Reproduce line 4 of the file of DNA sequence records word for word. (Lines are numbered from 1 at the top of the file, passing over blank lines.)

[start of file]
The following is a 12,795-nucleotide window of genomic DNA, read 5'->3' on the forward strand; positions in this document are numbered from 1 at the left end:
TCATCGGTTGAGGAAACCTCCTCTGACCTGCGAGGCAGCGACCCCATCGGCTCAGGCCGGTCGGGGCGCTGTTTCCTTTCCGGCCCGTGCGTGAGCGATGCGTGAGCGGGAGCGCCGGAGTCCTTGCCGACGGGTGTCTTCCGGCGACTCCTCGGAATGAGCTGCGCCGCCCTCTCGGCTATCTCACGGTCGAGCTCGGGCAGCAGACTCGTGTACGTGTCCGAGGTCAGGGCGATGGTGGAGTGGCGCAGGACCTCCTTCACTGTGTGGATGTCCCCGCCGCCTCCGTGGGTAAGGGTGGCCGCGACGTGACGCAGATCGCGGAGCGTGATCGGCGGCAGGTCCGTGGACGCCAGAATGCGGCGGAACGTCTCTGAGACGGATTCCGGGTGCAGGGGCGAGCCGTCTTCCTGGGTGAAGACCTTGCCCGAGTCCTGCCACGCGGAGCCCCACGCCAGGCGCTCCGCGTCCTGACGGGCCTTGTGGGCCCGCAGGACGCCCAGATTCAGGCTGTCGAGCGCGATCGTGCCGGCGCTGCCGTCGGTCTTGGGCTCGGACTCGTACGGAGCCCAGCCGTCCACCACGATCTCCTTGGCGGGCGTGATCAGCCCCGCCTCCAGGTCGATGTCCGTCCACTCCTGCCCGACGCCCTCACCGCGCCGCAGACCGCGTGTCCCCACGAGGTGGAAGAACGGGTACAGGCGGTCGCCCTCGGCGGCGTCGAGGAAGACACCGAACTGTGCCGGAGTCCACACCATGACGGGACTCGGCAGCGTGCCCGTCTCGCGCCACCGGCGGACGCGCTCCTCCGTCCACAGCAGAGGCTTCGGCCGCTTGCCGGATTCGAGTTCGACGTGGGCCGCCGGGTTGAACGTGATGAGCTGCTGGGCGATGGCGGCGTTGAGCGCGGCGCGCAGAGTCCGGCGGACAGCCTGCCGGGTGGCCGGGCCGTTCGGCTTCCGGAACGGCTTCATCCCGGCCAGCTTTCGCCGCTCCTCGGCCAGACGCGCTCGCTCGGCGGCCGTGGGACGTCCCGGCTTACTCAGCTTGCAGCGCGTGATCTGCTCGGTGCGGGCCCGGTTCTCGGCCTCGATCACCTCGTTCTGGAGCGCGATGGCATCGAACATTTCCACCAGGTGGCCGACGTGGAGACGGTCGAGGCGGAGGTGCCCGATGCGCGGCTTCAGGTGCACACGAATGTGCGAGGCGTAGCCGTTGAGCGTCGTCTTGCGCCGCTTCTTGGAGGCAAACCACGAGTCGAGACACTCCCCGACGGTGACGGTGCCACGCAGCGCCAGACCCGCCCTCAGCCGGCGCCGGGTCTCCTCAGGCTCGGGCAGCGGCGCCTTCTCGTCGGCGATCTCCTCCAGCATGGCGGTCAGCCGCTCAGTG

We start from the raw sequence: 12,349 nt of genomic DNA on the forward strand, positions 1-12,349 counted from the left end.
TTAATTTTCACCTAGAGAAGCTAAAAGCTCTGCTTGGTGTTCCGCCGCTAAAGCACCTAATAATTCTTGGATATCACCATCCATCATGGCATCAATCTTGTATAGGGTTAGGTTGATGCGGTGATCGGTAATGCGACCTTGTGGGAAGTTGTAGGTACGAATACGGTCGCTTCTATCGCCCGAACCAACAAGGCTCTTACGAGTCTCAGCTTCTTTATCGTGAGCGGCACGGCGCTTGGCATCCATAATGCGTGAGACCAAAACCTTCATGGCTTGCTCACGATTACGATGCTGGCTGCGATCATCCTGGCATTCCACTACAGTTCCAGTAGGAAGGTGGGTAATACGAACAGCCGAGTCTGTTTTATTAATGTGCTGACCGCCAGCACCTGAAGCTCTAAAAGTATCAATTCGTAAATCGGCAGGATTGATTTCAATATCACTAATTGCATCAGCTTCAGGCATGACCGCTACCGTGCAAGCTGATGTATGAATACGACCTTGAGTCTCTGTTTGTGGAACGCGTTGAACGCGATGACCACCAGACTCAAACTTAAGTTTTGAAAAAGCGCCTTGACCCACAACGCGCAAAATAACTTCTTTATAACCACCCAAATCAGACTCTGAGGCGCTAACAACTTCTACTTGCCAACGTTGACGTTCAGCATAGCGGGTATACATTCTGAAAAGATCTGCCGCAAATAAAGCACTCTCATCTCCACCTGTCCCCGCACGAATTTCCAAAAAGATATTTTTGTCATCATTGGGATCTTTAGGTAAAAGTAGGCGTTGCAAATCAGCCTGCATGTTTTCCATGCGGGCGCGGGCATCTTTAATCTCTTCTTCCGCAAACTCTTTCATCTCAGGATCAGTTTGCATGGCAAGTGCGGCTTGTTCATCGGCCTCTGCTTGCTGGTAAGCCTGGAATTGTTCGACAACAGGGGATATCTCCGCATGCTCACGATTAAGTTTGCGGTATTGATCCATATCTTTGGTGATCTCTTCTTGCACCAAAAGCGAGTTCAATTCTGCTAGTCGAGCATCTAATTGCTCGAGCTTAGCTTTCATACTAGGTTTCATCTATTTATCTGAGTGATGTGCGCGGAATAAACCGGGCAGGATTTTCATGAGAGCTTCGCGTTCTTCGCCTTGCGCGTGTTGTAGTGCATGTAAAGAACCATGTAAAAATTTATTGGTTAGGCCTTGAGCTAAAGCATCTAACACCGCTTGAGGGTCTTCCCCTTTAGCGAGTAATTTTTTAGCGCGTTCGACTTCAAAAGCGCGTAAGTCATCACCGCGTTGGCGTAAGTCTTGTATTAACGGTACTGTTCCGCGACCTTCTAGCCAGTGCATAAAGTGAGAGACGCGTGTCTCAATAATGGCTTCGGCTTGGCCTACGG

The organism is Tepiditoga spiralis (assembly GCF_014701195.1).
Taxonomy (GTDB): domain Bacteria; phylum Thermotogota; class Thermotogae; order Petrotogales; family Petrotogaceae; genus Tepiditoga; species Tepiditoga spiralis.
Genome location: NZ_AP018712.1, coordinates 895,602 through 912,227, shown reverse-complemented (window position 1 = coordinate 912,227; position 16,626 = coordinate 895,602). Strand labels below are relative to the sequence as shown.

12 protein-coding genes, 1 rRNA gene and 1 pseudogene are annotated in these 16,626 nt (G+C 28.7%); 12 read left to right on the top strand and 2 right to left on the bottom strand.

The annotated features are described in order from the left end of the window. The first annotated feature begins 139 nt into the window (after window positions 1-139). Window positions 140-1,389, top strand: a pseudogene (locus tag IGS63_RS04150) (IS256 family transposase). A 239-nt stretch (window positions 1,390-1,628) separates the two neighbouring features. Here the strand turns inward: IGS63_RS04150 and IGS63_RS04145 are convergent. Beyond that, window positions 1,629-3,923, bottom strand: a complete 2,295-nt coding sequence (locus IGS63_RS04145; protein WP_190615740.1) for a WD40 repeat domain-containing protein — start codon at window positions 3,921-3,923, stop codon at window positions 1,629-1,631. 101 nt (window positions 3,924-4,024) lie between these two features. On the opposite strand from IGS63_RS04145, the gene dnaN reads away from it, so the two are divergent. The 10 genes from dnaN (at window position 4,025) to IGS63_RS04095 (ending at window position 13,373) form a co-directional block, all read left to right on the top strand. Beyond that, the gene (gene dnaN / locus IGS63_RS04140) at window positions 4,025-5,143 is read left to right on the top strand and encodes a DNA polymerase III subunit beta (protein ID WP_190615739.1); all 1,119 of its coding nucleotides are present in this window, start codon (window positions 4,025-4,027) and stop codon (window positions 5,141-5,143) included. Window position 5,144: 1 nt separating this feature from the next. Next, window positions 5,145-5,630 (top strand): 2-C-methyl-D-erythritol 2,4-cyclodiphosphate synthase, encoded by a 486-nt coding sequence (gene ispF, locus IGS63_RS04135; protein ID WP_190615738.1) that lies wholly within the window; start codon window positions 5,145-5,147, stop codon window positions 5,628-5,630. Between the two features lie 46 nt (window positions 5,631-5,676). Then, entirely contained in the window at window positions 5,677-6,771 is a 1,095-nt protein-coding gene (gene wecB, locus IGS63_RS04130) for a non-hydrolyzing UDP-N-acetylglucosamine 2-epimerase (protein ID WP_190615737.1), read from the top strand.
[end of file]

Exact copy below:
TTAATTTTCACCTAGAGAAGCTAAAAGCTCTGCTTGGTGTTCCGCCGCTAAAGCACCTAATAATTCTTGGATATCACCATCCATCATGGCATCAATCTTGTATAGGGTTAGGTTGATGCGGTGATCGGTAATGCGACCTTGTGGGAAGTTGTAGGTACGAATACGGTCGCTTCTATCGCCCGAACCAACAAGGCTCTTACGAGTCTCAGCTTCTTTATCGTGAGCGGCACGGCGCTTGGCATCCATAATGCGTGAGACCAAAACCTTCATGGCTTGCTCACGATTACGATGCTGGCTGCGATCATCCTGGCATTCCACTACAGTTCCAGTAGGAAGGTGGGTAATACGAACAGCCGAGTCTGTTTTATTAATGTGCTGACCGCCAGCACCTGAAGCTCTAAAAGTATCAATTCGTAAATCGGCAGGATTGATTTCAATATCACTAATTGCATCAGCTTCAGGCATGACCGCTACCGTGCAAGCTGATGTATGAATACGACCTTGAGTCTCTGTTTGTGGAACGCGTTGAACGCGATGACCACCAGACTCAAACTTAAGTTTTGAAAAAGCGCCTTGACCCACAACGCGCAAAATAACTTCTTTATAACCACCCAAATCAGACTCTGAGGCGCTAACAACTTCTACTTGCCAACGTTGACGTTCAGCATAGCGGGTATACATTCTGAAAAGATCTGCCGCAAATAAAGCACTCTCATCTCCACCTGTCCCCGCACGAATTTCCAAAAAGATATTTTTGTCATCATTGGGATCTTTAGGTAAAAGTAGGCGTTGCAAATCAGCCTGCATGTTTTCCATGCGGGCGCGGGCATCTTTAATCTCTTCTTCCGCAAACTCTTTCATCTCAGGATCAGTTTGCATGGCAAGTGCGGCTTGTTCATCGGCCTCTGCTTGCTGGTAAGCCTGGAATTGTTCGACAACAGGGGATATCTCCGCATGCTCACGATTAAGTTTGCGGTATTGATCCATATCTTTGGTGATCTCTTCTTGCACCAAAAGCGAGTTCAATTCTGCTAGTCGAGCATCTAATTGCTCGAGCTTAGCTTTCATACTAGGTTTCATCTATTTATCTGAGTGATGTGCGCGGAATAAACCGGGCAGGATTTTCATGAGAGCTTCGCGTTCTTCGCCTTGCGCGTGTTGTAGTGCATGTAAAGAACCATGTAAAAATTTATTGGTTAGGCCTTGAGCTAAAGCATCTAACACCGCTTGAGGGTCTTCCCCTTTAGCGAGTAATTTTTTAGCGCGTTCGACTTCAAAAGCGCGTAAGTCATCACCGCGTTGGCGTAAGTCTTGTATTAACGGTACTGTTCCGCGACCTTCTAGCCAGTGCATAAAGTGAGAGACGCGTGTCTCAATAATGGCTTCGGCTTGGCCTACGG